Rep. Plakon didn’t make the convention, though his name is listed among the ALEC membership. “I had never heard of them until six or seven months ago,” he says. But Plakon is often heralded as one of the critical components behind ALEC’s stated mission to sabotage so-called “Obamacare,” state by state. He calls the connection between his “Health Care Freedom Act,” a constitutional amendment initiative to appear on next year’s ballot, “nuanced,” adding that he and his Republican brethren “have a responsibility as a legislature to be true to our own states, our own constituencies. … We are not robots of some out-state interests.”
However, one of Plakon’s closest house allies (and Tallahassee roommates), future House Speaker Chris Dorworth, doesn’t have the comfort of that kind of arm’s length separation from the ALEC machine. Liberal magazine In These Times pulled public records earlier this year that implicated Dorworth – and potentially Plakon – in conspiring with ALEC to pass anti-union legislation in the state. (Current House Speaker Dean Cannon initially denied any ALEC association). Dorworth’s bill, HB 1021, sought to prohibit the automatic payroll deduction of union dues from the paychecks of public employees. Within the 87 pages of public records obtained by In These Times was a packet titled “Paycheck Protection” containing several different drafts of nearly identical legislation; the difference was that this packet includes at the foot of the page the words “Copyright, ALEC.” Dorworth’s legislative aide Carolyn Johnson says that the whole thing was a misunderstanding. The ALEC draft was just one of many that was sent to Dorworth’s office for review.
“We never once worked with ALEC at all,” she says. “Nobody from ALEC has ever reached out to us.” She also reveals that Dorworth was in fact in New Orleans at the time of this year’s ALEC convention, but he did not attend any ALEC events.
The bill in question never made it out of committee on the Senate side due to immense public pressure.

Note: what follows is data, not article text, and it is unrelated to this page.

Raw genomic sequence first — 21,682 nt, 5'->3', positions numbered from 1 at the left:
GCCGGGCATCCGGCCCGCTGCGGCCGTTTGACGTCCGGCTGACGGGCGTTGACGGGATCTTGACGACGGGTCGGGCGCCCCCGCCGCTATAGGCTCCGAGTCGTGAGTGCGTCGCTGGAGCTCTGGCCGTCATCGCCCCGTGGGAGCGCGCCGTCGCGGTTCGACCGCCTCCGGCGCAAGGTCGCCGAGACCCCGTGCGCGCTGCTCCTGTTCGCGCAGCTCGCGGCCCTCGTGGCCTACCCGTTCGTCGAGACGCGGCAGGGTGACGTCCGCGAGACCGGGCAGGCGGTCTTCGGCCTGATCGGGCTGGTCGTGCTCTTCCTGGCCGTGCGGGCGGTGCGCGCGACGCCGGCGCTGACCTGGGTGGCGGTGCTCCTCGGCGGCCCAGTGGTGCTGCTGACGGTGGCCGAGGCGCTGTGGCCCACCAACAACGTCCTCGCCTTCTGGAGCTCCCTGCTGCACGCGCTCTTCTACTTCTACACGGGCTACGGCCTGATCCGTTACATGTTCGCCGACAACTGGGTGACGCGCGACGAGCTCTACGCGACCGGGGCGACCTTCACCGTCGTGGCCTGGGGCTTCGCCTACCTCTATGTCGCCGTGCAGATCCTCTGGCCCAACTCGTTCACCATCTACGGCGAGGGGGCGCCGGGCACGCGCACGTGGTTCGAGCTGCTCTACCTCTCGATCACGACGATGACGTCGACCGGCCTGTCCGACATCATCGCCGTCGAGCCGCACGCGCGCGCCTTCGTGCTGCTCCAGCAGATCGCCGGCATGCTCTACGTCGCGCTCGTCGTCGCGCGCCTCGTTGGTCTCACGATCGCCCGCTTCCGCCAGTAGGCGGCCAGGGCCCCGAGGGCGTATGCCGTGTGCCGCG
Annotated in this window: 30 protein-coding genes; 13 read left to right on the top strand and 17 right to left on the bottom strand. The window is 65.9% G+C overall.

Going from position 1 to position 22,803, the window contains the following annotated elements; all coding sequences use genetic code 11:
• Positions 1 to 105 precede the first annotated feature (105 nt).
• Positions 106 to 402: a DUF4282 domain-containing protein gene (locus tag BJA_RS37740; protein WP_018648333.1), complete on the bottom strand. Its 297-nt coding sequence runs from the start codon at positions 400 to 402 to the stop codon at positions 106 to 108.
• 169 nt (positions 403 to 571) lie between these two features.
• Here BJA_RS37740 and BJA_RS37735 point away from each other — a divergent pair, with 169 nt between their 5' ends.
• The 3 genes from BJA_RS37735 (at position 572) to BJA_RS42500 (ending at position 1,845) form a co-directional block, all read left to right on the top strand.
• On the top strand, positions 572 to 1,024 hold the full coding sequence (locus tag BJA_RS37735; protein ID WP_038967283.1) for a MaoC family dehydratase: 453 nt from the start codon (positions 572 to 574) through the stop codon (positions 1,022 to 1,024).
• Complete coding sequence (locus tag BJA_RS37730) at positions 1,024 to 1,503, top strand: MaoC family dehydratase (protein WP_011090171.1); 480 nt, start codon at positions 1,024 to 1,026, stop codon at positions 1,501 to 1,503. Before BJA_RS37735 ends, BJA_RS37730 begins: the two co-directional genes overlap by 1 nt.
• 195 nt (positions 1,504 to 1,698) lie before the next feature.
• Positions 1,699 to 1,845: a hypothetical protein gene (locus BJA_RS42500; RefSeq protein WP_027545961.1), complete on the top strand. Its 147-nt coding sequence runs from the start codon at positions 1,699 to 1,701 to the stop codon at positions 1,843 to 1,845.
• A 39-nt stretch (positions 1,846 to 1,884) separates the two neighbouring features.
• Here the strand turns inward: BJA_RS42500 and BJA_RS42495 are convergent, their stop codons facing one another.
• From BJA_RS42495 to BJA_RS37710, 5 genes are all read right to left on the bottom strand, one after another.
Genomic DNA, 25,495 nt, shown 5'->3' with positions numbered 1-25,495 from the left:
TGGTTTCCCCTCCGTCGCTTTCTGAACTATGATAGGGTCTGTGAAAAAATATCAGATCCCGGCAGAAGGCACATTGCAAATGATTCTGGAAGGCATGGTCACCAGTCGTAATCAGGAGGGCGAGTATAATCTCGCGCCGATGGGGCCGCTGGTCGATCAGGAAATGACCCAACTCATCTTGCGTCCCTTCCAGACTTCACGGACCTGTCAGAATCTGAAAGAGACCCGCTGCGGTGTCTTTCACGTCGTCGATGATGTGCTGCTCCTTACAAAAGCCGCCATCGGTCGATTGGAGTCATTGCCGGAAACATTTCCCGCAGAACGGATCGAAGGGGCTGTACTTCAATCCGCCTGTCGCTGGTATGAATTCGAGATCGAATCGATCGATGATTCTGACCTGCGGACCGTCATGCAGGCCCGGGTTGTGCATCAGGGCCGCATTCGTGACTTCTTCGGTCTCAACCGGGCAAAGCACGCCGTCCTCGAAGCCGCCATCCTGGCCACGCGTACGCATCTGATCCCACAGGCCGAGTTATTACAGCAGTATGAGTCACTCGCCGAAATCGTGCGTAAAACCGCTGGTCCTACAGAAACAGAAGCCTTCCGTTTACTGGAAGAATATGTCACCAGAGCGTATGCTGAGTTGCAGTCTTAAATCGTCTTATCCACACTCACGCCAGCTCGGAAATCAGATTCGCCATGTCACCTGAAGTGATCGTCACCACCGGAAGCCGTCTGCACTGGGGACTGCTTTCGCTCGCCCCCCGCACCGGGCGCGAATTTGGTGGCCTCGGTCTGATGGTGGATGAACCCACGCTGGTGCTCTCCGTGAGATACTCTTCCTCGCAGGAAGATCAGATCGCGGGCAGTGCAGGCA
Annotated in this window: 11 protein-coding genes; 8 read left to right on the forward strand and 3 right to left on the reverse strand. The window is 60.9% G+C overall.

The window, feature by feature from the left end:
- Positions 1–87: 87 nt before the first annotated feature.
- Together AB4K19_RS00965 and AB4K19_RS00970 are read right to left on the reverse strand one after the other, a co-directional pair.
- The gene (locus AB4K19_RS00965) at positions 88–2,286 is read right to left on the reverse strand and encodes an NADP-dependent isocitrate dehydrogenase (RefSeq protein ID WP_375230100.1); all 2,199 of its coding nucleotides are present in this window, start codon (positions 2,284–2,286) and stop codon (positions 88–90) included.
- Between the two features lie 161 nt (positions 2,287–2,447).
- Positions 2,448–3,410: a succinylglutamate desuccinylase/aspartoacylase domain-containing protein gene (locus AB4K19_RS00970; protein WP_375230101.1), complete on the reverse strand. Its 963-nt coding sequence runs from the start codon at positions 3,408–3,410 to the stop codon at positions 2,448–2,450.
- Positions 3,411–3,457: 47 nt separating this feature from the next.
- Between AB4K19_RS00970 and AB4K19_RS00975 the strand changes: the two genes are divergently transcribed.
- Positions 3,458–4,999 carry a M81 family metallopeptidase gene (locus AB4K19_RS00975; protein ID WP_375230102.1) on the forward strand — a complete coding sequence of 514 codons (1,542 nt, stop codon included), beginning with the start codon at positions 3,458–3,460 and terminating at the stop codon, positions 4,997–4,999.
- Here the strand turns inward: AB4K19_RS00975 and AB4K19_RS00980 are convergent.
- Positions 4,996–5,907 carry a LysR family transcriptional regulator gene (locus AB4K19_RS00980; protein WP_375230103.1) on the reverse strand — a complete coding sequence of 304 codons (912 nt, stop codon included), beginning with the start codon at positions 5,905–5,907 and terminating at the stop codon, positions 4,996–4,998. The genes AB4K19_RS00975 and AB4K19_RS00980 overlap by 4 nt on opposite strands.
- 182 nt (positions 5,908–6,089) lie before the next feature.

Plakon likewise swears that he did not get the text of his similar anti-union bill from ALEC, and suspects that the “Paycheck Protection” ALEC boilerplate uncovered by In These Times was probably just one of many influencing factors in Dorworth’s decision to file his legislation.
“I get stacks of stuff,” Plakon says, somewhat dismissively. “They’re just one source of ideas for bill slots.”
On the surface, Plakon’s assertion that ALEC is just one of many special interests constantly available to assist legislators in crafting their bills may ring true. After all, the moneyed parading of influence by lobbyists in Tallahassee is nearly as expected as the lawmakers themselves as each legislative session begins. It’s all in the game.
“Really, it’s not that much different than the way things have already worked for a while,” says Brad Ashwell, Florida Public Interest Research Group’s democracy and consumer advocate. “It’s the same thing as it always was, only now they have more top-down planning, more corporate structure around.”
But it’s ALEC’s relative lack of transparency – or, in the case of the New Orleans conference, abject secrecy – that bends its credibility as a force in government. If nobody knows exactly what path the money is taking, it’s unlikely that it’s headed in the direction of the public interest.
“As a voter, it bothers me to think that if I’m talking to my lawmaker, or sending him a letter – or maybe I’ve been organized with 100 people in my community – that they’re going to overlook that in favor of some corporate vehicle for corporations to get what they want,” Ashwell says.
In July, Common Cause – which describes itself as “a nonpartisan, grass-roots organization dedicated to restoring the core values of American democracy” – cried foul on ALEC to the Internal Revenue Service. ALEC is registered with the IRS as a 501(c)3 educational nonprofit, and according to IRS rules, such organizations can lobby, but only if lobbying activity does not amount to a “substantial” part of their activity. In a letter to the IRS, Common Cause asked that the agency “review the organization’s operations to determine whether its tax-exempt status should be revoked due to excess lobbying or, alternatively, because ALEC appears to operate primarily to further private business interests and not to advance a charitable purpose.”